The Truth and Reconciliation Commission has now come and gone, and much meaningful work was done within the seven years of its mandate. Most important, survivors of the residential schools came with grace and courage to share their stories – reminding the nation and its churches of the violence that was done to them and their communities in the name of Christian faith and of civilization. Stories of abuse. Stories of loneliness. Stories of language lost. Stories of families torn apart. Continue reading
When I refer to the Life and Mission Agency in what follows, I am referring to the Life and Mission Agency Committee and not to the Life and Mission Agency. While this distinction will be lost on many, it is an important distinction that should have been made in the initial writing.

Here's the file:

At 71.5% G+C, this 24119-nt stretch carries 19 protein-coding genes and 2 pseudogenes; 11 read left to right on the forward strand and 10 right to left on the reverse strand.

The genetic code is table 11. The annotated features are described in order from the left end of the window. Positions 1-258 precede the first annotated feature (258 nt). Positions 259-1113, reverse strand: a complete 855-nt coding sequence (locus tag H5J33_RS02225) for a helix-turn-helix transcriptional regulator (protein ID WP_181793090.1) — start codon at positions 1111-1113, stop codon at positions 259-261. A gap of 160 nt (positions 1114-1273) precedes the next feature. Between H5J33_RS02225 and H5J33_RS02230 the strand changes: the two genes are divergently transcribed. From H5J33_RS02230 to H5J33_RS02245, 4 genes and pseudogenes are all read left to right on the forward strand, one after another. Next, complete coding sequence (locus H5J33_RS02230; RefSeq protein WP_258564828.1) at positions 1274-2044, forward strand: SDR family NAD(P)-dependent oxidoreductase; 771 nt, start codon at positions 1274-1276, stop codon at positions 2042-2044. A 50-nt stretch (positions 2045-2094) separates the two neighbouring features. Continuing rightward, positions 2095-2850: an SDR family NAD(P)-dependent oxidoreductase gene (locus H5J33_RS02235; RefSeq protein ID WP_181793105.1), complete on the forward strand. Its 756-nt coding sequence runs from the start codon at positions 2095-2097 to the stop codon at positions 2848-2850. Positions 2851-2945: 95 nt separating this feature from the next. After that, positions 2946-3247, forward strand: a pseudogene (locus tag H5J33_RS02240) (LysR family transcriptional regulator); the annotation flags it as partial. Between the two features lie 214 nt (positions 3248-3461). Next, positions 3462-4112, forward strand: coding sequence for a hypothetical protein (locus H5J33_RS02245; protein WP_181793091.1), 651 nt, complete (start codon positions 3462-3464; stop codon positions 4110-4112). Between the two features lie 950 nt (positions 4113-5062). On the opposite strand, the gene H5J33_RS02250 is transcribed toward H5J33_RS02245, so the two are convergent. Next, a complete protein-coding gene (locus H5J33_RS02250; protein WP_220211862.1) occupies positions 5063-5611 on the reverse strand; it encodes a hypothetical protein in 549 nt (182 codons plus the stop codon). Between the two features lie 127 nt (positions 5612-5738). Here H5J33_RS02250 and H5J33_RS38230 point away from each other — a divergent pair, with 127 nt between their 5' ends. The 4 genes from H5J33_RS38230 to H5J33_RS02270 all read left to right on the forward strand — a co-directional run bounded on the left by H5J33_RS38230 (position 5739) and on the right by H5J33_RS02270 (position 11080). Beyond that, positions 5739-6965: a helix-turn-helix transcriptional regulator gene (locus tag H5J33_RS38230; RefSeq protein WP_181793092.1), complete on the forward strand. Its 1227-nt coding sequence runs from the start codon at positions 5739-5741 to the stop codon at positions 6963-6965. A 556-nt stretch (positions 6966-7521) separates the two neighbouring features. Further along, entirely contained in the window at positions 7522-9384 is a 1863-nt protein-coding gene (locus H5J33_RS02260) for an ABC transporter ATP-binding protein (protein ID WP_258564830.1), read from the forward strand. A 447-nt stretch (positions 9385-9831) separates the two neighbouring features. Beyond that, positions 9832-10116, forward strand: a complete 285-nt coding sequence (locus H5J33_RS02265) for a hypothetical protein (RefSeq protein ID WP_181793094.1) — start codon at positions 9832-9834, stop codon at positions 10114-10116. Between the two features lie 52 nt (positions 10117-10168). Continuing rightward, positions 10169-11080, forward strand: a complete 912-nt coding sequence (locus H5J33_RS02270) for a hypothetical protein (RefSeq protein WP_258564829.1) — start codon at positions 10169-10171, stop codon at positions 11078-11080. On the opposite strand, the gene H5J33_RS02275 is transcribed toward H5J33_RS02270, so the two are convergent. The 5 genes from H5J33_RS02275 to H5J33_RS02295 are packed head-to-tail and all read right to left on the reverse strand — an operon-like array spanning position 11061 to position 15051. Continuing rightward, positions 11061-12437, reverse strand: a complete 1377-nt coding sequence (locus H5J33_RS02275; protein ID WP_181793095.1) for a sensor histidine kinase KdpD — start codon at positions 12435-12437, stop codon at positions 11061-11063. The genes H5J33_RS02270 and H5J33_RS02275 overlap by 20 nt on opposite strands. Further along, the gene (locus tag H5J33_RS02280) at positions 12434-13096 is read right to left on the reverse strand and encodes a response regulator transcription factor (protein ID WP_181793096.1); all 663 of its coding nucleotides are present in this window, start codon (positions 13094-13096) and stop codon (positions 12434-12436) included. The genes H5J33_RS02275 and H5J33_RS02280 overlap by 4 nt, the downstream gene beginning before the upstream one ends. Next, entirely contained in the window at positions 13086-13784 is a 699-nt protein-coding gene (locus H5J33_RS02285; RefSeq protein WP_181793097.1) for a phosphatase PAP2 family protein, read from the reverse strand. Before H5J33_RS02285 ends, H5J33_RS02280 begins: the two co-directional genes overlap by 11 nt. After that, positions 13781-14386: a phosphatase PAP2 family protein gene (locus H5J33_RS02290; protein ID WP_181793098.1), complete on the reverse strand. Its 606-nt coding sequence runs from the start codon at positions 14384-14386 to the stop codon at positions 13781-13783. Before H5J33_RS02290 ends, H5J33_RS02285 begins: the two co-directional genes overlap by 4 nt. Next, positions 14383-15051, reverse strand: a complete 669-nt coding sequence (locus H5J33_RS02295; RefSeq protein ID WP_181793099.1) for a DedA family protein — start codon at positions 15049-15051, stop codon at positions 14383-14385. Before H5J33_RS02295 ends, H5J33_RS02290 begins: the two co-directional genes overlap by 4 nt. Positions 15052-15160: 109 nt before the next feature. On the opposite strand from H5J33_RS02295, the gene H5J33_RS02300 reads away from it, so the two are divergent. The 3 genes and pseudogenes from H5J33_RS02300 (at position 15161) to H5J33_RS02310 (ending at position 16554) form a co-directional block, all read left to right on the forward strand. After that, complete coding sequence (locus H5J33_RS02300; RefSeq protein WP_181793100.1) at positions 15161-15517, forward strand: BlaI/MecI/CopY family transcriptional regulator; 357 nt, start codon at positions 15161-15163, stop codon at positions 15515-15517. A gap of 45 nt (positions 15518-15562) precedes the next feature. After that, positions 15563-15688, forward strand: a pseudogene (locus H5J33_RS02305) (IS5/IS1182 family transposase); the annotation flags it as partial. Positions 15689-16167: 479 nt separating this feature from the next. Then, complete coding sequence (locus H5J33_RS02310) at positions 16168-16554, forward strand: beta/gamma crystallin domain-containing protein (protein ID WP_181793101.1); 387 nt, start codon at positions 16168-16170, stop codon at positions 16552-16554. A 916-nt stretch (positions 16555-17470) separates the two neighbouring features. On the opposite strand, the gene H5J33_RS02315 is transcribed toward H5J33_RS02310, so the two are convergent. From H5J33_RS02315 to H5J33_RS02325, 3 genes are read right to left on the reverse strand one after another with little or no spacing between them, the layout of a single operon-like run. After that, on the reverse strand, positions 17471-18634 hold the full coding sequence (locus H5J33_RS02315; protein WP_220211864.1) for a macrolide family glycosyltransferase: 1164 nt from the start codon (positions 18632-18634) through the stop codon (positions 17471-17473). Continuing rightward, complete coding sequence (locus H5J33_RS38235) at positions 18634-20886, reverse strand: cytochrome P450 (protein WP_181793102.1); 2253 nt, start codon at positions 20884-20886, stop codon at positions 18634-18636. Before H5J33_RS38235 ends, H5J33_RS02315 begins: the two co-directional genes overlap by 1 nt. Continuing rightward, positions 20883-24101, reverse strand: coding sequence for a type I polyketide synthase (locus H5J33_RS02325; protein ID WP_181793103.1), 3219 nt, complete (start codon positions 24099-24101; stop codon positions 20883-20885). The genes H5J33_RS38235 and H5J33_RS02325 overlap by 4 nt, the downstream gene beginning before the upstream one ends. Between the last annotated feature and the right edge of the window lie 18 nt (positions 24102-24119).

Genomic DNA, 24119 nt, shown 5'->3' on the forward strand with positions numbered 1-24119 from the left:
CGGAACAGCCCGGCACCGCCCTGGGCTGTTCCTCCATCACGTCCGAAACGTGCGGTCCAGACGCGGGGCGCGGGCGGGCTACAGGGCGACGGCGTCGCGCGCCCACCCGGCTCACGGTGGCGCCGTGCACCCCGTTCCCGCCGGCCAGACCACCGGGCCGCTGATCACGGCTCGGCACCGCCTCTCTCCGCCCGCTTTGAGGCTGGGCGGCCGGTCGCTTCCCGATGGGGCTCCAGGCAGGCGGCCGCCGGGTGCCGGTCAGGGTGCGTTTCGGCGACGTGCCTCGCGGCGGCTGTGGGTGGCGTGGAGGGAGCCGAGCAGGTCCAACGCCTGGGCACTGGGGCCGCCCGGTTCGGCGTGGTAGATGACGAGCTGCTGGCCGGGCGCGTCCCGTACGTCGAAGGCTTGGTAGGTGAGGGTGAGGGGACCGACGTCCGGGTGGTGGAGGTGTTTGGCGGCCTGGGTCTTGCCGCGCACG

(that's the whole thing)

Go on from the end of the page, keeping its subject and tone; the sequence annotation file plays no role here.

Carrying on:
The Life and Mission Agency of The Presbyterian Church in Canada is presenting the following recommendation to the General Assembly of the denomination in two weeks time.
That clergy in The Presbyterian Church in Canada be permitted for pastoral reasons to bless same sex marriages conducted by civil authorities.
This is a very carefully crafted recommendation (politically speaking) because it is just the kind of recommendation that commissioners to the General Assembly will instinctively want to pass. It is presented as a kind of half-measure, as an exception, and as a compromise for the short term. There are very few clergy and elders who aren’t inclined to vote in favour of recommendations that are presented in this way. “Don’t worry,” the recommendation suggests, “we aren’t changing the definition of marriage, we are simply providing a blessing for same sex couples married by someone else!”